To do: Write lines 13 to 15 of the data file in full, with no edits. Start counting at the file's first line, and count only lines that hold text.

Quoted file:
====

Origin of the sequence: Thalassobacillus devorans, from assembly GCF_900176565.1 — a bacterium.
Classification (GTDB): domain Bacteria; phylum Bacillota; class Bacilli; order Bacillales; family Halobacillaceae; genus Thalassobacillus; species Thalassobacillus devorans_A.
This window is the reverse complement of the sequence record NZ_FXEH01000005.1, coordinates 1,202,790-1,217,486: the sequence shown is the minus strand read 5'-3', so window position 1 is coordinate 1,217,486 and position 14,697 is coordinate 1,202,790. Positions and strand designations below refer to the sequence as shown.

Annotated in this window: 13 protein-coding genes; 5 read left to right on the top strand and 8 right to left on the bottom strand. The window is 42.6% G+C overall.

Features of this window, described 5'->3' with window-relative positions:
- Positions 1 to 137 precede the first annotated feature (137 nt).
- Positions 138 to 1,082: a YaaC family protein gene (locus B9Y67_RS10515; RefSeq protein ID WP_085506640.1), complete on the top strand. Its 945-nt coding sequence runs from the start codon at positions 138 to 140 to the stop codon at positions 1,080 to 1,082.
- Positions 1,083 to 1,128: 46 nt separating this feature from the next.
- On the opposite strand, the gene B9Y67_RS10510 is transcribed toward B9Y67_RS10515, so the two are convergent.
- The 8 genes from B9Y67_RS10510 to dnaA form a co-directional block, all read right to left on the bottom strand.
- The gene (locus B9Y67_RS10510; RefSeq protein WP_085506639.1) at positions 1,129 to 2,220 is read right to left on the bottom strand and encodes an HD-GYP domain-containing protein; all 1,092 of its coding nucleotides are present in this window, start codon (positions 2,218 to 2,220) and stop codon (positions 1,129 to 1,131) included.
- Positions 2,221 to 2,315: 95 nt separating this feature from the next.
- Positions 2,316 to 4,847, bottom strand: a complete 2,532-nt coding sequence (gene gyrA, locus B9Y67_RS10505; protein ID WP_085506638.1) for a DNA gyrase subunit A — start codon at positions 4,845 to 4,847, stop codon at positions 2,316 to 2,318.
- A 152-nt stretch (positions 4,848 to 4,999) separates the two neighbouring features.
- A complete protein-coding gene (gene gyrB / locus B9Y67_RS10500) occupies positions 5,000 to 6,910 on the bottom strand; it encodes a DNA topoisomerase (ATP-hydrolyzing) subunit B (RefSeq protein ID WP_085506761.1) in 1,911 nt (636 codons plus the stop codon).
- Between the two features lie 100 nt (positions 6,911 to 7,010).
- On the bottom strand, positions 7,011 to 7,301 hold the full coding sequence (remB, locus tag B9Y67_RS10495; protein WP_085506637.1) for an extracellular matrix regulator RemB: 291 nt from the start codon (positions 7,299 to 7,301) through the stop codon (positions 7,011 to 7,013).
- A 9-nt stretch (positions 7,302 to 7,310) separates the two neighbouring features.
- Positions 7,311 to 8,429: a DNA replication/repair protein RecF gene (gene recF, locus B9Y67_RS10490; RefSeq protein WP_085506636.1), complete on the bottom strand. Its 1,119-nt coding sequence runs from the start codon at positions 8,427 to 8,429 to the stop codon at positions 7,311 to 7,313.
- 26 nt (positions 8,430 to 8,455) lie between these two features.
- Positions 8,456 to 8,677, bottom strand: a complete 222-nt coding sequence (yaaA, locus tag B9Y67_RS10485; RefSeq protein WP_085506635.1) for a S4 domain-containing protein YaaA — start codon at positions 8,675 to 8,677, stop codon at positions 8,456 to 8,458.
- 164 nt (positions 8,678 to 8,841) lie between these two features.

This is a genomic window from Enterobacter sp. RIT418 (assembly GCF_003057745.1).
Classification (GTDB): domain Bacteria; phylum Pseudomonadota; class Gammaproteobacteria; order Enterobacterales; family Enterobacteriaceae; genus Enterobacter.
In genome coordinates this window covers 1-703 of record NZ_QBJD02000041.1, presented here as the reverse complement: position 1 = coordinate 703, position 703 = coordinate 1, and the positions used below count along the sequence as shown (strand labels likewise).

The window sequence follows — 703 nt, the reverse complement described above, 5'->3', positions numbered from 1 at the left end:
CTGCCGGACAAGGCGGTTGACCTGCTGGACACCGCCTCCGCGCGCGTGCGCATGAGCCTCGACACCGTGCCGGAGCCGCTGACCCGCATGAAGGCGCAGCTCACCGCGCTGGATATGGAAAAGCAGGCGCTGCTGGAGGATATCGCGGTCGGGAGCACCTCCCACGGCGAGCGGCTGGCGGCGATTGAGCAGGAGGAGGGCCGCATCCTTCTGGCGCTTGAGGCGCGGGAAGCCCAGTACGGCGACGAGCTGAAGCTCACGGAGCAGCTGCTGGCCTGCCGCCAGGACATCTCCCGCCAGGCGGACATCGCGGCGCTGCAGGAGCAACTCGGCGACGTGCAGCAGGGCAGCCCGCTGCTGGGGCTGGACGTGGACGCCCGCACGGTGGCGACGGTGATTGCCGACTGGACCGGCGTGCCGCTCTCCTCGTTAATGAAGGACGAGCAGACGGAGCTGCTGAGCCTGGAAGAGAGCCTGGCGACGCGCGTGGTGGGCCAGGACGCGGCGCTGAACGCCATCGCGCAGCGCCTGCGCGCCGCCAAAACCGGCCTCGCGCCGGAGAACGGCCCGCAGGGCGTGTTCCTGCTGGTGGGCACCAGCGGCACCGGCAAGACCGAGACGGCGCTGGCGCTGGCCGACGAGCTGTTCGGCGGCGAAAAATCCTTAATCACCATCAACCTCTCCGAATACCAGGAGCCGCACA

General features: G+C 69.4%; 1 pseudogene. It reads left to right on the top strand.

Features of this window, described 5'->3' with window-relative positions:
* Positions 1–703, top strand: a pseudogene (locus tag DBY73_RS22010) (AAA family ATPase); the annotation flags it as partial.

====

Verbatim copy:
- Positions 2,316 to 4,847, bottom strand: a complete 2,532-nt coding sequence (gene gyrA, locus B9Y67_RS10505; protein ID WP_085506638.1) for a DNA gyrase subunit A — start codon at positions 4,845 to 4,847, stop codon at positions 2,316 to 2,318.
- A 152-nt stretch (positions 4,848 to 4,999) separates the two neighbouring features.
- A complete protein-coding gene (gene gyrB / locus B9Y67_RS10500) occupies positions 5,000 to 6,910 on the bottom strand; it encodes a DNA topoisomerase (ATP-hydrolyzing) subunit B (RefSeq protein ID WP_085506761.1) in 1,911 nt (636 codons plus the stop codon).